We were heavily inspired by a good number of sources when we began to conceptualize Super Hematoma. We loved the beat-em up style of gameplay from the NES era of games, the graphics of the Neo Geo, the competitive style of pc games, and the timbre of both the NES and Game Boy soundchips.
According to Carl Sagan, “The nitrogen in our DNA, the calcium in our teeth, the iron in our blood, the carbon in our apple pies were made in the interiors of collapsing stars. We are made of starstuff.” While Super Hematoma is a game about Bruisers engaging in bloody brawls to brutally bash each other’s brains out… we actually want it to be a game that’s open to everyone.
At the end of April and through early May, I was working furiously to get a bunch of animation done so that we could have our first playable demo. Since then, I’ve been vising other tasks on my to-do list including sound, background revisions, UI prototyping, and some effects work. But now I’m back into animation mode again.
For the past few years, I’ve been bringing home the bacon thanks to my work in visual effects. I’ve been working primarily with high end visual effects packages such as Houdini and Maya, and have been mostly performing lengthy sims, intense geometry manipulation, and shader writing to get those pretty images up on screen. You’d expect that working on a pixel-art game, I’d be leaving the high-end packages alone, right?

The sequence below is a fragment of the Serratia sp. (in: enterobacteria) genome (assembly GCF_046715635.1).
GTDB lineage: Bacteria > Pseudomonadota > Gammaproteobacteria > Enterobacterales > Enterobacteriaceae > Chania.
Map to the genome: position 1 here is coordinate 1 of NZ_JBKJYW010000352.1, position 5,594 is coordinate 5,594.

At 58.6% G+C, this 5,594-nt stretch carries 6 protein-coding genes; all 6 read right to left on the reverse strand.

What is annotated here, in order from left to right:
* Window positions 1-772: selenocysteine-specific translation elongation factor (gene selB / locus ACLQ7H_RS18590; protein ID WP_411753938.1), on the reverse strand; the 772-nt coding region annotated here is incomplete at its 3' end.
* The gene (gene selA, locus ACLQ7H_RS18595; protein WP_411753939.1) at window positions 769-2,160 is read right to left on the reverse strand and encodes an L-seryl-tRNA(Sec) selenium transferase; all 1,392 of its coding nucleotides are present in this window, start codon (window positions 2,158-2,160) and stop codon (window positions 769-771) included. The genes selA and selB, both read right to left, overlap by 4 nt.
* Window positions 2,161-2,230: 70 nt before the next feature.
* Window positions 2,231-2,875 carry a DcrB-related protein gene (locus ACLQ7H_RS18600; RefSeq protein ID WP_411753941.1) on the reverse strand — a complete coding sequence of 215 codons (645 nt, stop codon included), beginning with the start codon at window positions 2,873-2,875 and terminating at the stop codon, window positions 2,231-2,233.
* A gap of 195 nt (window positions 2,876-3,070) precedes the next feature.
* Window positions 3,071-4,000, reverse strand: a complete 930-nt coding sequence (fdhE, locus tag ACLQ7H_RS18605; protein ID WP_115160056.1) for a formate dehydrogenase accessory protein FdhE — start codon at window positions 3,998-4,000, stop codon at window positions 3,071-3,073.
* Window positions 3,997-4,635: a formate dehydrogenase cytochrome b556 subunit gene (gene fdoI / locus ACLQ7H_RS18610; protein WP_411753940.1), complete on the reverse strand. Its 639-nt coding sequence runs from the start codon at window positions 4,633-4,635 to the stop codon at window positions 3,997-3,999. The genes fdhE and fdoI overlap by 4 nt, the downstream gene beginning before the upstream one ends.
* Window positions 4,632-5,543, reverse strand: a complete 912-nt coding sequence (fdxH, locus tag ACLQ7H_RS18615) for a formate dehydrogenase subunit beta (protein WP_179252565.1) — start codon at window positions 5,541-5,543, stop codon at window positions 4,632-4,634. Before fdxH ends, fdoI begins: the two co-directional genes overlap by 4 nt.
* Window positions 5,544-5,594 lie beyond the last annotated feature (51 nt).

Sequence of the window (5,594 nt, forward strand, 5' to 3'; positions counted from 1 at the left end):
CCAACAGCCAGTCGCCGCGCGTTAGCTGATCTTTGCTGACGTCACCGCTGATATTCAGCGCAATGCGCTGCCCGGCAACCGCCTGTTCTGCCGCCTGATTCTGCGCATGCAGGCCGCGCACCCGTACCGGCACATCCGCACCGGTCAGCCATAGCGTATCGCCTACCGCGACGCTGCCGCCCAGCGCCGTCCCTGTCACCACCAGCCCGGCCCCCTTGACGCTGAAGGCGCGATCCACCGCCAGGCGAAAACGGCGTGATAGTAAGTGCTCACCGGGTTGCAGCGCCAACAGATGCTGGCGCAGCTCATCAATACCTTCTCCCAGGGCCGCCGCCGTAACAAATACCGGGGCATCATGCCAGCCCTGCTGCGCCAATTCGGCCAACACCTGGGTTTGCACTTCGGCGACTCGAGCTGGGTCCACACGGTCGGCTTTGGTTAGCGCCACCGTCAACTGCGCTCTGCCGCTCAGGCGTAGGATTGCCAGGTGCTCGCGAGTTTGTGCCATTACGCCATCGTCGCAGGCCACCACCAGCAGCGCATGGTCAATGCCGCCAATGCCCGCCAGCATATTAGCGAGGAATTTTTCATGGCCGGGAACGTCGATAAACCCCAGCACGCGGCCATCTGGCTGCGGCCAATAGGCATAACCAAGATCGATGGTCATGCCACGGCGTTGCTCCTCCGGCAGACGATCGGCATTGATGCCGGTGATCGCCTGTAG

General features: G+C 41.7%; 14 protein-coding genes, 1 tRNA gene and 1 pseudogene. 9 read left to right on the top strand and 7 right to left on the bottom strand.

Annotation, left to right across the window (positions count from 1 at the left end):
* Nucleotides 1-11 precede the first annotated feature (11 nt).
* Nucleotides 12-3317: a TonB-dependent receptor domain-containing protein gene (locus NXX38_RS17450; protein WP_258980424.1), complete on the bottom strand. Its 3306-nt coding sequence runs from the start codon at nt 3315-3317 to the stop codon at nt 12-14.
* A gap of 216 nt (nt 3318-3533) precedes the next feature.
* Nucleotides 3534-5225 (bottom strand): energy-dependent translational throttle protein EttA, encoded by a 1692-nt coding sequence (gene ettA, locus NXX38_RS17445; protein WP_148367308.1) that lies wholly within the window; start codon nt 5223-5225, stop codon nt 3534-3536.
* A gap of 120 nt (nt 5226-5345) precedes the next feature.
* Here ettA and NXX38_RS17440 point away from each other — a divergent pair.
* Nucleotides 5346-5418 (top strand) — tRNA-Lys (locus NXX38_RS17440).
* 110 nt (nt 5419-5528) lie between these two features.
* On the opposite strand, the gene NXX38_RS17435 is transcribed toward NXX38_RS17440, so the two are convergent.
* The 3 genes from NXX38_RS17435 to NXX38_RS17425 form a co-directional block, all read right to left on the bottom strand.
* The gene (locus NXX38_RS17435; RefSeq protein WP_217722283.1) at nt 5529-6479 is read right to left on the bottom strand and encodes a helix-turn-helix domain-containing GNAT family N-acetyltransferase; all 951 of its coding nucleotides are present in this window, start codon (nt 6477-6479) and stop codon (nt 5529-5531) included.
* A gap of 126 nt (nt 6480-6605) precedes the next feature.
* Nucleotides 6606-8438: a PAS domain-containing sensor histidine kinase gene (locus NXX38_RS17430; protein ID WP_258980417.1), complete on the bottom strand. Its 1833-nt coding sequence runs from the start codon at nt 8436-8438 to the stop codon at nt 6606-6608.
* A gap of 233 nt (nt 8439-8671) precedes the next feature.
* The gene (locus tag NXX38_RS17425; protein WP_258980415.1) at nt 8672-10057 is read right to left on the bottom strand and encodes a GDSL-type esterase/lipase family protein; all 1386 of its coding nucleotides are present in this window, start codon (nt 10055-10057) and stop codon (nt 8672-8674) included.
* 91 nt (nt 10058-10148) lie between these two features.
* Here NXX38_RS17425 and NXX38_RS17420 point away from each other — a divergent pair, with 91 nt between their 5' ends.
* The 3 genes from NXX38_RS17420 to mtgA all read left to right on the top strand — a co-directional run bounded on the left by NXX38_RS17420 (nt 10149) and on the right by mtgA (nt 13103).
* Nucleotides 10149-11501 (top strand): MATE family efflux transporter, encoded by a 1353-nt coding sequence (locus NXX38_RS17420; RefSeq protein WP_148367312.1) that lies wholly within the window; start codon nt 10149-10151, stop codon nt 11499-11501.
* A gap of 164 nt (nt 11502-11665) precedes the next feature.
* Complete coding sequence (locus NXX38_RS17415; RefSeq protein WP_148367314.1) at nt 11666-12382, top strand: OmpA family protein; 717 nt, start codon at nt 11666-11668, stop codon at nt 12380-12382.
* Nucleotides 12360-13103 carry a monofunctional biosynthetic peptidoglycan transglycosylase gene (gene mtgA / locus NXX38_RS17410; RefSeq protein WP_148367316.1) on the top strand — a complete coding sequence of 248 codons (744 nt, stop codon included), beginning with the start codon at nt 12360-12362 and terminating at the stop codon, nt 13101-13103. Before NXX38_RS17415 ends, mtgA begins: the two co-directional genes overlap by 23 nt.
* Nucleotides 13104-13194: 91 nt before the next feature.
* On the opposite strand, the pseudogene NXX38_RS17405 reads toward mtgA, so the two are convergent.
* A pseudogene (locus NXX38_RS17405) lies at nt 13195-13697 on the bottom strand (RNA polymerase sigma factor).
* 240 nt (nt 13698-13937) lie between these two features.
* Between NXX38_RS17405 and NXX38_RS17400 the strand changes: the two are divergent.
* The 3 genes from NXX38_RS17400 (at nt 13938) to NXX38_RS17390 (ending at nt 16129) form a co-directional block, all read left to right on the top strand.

We’ve said from the very start that we hope to be able to include a level of character customization in Super Hematoma that will help add some depth to the multiplayer experience. We’re still not 100% sure how many people will be playing simultaneously in any given match, but we’re hoping it will be a lot. Therefore, we want to provide lots of options to choose from.
Super Hematoma is running, bruisers are bruising, test play is happening.
What I’m getting at is that you can like play it now and stuff. It’s skin and bones at the precise moment, but the concept is at work! *High five*
It’s been an incredibly busy week for us here at Sprixelsoft, and we’ve made some great progress in the development of Super Hematoma! Code’s been pouring out of all of Matt’s orifices, wearing down the letters on his keyboard. I’ve been animating so hard that my left eye was twitching for two days straight. Hardcore.